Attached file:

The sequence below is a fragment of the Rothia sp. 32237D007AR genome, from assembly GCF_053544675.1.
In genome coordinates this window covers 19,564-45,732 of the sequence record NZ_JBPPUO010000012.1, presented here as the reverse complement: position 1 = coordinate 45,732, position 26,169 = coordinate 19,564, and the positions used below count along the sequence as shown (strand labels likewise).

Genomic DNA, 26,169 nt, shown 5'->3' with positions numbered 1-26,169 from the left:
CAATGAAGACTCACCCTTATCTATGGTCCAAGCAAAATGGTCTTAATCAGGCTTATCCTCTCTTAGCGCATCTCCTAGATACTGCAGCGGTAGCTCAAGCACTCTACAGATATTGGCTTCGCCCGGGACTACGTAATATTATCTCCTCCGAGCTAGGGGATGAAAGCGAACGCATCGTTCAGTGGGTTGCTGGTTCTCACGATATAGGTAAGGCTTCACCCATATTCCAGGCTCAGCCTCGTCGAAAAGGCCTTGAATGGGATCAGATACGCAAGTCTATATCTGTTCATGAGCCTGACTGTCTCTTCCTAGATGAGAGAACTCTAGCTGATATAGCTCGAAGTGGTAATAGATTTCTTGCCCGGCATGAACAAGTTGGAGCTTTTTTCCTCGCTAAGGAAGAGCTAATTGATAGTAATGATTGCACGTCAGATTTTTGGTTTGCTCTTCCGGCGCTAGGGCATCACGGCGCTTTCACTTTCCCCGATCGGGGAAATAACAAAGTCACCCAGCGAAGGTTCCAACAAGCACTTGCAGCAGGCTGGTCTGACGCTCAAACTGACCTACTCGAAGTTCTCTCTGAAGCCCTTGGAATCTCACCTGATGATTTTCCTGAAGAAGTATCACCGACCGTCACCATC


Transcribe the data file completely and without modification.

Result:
The sequence below is a fragment of the Rothia sp. 32237D007AR genome, from assembly GCF_053544675.1.
In genome coordinates this window covers 19,564-45,732 of the sequence record NZ_JBPPUO010000012.1, presented here as the reverse complement: position 1 = coordinate 45,732, position 26,169 = coordinate 19,564, and the positions used below count along the sequence as shown (strand labels likewise).

Genomic DNA, 26,169 nt, shown 5'->3' with positions numbered 1-26,169 from the left:
CAATGAAGACTCACCCTTATCTATGGTCCAAGCAAAATGGTCTTAATCAGGCTTATCCTCTCTTAGCGCATCTCCTAGATACTGCAGCGGTAGCTCAAGCACTCTACAGATATTGGCTTCGCCCGGGACTACGTAATATTATCTCCTCCGAGCTAGGGGATGAAAGCGAACGCATCGTTCAGTGGGTTGCTGGTTCTCACGATATAGGTAAGGCTTCACCCATATTCCAGGCTCAGCCTCGTCGAAAAGGCCTTGAATGGGATCAGATACGCAAGTCTATATCTGTTCATGAGCCTGACTGTCTCTTCCTAGATGAGAGAACTCTAGCTGATATAGCTCGAAGTGGTAATAGATTTCTTGCCCGGCATGAACAAGTTGGAGCTTTTTTCCTCGCTAAGGAAGAGCTAATTGATAGTAATGATTGCACGTCAGATTTTTGGTTTGCTCTTCCGGCGCTAGGGCATCACGGCGCTTTCACTTTCCCCGATCGGGGAAATAACAAAGTCACCCAGCGAAGGTTCCAACAAGCACTTGCAGCAGGCTGGTCTGACGCTCAAACTGACCTACTCGAAGTTCTCTCTGAAGCCCTTGGAATCTCACCTGATGATTTTCCTGAAGAAGTATCACCGACCGTCACCATC